For anyone lucky enough to be retired or at home yesterday, wasn’t it a most soothing, restful day? What is there about the sound of falling raindrops on the roof that just makes us close our eyes and take cat naps throughout the stormy periods?
I slept in late yesterday, most likely due to the unusual darkness of the morning, and when I woke up…it was during one of the intervals of the sun peeking through the clouds.
With the soil finally soft from the overnight rains…I grabbed my shovel and got one potted lantana and two potted morning glory plants into the ground…just in time before the afternoon showers moved in again.
Victory in perfect timing for the gardener! Sun and rain. Sun and rain. Just like plants, we too, need both bright and dark days in our lives to teach us courage, perseverance, gratitude, thankfulness, and feelings of blessedness. The dark days make us shine brighter when the sunny days return.
In a recent Huffington Post article: Happiness: Remembering the Sun is always Shining…author, Maura Sweeny, had an epiphany while visiting her daughter in London, where fair weather, is rather unfairly proportioned. Sweeny cited her dislike of cloudy, rainy days due to growing up in in a rather perpetual overcast area of New Jersey. So as soon as she was old enough to choose where she wanted to live she chose Florida where she is presently living quite happily ever after.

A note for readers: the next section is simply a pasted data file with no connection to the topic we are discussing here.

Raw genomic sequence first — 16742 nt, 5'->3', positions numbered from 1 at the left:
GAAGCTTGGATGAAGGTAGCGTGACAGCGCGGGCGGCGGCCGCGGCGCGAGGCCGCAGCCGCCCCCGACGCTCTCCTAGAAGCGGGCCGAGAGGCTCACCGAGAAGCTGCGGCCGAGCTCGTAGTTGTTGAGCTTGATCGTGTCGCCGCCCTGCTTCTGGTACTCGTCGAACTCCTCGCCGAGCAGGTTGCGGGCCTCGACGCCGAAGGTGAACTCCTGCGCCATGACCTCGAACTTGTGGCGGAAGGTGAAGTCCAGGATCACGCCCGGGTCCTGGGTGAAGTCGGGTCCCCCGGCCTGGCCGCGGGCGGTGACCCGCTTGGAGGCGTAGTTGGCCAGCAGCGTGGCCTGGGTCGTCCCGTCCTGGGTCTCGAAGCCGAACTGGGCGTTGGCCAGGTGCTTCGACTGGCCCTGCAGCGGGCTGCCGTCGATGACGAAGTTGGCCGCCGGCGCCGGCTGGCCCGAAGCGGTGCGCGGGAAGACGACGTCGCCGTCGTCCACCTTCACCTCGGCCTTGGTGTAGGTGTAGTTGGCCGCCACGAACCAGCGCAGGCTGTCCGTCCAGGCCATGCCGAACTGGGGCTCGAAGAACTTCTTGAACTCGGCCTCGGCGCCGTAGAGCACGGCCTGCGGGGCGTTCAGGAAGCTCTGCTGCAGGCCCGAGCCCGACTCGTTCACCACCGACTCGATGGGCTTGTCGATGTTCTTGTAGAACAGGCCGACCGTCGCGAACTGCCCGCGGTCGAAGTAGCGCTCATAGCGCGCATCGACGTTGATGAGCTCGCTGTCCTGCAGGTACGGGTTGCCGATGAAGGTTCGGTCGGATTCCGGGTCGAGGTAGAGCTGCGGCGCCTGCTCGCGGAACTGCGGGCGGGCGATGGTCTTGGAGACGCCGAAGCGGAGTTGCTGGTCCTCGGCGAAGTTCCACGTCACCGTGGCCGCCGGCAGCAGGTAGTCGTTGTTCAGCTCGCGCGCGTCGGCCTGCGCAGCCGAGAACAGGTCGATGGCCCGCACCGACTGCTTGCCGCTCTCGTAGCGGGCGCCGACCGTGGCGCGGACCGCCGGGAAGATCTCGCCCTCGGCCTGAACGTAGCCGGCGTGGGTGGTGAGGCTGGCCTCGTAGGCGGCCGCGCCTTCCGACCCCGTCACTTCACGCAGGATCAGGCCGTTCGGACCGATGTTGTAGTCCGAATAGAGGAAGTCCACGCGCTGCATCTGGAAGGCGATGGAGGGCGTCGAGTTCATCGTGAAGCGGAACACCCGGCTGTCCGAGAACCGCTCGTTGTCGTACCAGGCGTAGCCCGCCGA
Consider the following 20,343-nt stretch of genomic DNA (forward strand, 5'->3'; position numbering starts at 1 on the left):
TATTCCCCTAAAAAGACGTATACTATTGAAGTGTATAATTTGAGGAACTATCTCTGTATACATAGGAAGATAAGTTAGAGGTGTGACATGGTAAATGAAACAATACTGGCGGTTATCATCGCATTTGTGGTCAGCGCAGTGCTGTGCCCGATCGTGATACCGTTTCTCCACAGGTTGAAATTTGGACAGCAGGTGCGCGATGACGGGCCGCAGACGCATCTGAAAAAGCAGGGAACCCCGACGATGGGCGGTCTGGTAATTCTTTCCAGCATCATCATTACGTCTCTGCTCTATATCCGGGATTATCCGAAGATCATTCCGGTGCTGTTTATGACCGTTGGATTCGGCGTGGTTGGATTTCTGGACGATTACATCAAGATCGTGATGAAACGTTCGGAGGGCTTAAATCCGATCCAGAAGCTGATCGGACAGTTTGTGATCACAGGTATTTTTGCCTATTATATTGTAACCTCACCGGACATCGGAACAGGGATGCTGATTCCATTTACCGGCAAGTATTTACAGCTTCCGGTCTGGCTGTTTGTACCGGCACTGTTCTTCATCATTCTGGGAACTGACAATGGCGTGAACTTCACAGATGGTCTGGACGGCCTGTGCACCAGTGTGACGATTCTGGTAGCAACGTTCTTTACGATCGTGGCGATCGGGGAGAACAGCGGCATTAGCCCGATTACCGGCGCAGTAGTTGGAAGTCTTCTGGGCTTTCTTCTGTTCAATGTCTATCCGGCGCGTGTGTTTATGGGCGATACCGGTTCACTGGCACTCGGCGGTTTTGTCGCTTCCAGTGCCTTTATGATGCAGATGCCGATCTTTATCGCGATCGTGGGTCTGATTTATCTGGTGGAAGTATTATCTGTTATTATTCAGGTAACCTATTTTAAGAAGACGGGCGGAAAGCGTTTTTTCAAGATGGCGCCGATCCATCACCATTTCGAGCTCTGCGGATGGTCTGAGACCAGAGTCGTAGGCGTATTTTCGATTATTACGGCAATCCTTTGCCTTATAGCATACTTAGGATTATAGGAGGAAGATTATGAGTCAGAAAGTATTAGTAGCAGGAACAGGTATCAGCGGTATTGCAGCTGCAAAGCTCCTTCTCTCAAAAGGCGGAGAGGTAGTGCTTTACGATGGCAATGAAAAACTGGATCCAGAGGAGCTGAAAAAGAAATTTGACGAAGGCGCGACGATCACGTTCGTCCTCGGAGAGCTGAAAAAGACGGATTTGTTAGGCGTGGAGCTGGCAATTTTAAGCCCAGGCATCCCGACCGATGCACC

However, a couple of years ago, while visiting her daughter who lives in London, she had a sudden thought dawn on her. “The Sun is Always Shining.”
“The sun might become temporarily obscured by dark clouds — and, by analogy, life circumstances — but I could remind myself that it is always present. My thoughts just needed to be mindful of what was above the clouds rather than below them.”
Isn’t that what we need to remember when we have bouts of set-backs, overtly stressful periods, and anxiety attacks? We are being tested, in our faith, to see if we can still shine above the dark clouds where the “Son” of God sees nothing but sunshine pouring down on us.
I love this creative analogy of darkness and light (The Little Lightbulb) that I discovered in a post from P31 Ministries by Holley Gerth.
“The best part of all is that we don’t have to be like the light bulb that said, “I have to find a way to shine!” The light bulb went to a self-help meeting to learn about its inner capacity for light. It read books about how to get brighter. Each morning the light bulb would get up and recite positive affirmations. “I am a light bulb. I believe in myself. I will shine!” But nothing happened.
Eventually the light bulb became weary and discouraged. It began to doubt who it was and what it could do. It almost burned out completely. Fortunately, one day the light bulb was carefully placed in a fixture. Light burst forth and filled the room. The light bulb finally understood. The key was not to try harder but to plug into the source.
Trying to shine on our own can be exhausting. Instead, we’re simply called to be closely connected to God and remain in Him. When we do, His light pours forth through us in powerful, brilliant ways that change the world. The ways we shine might not make the news, but they make even more of a difference than we can see.”
So until tomorrow: Let us remember that the only way to rid the world and ourselves of darkness is to create more light to dispel it.
“Today is my favorite day” Winnie the Pooh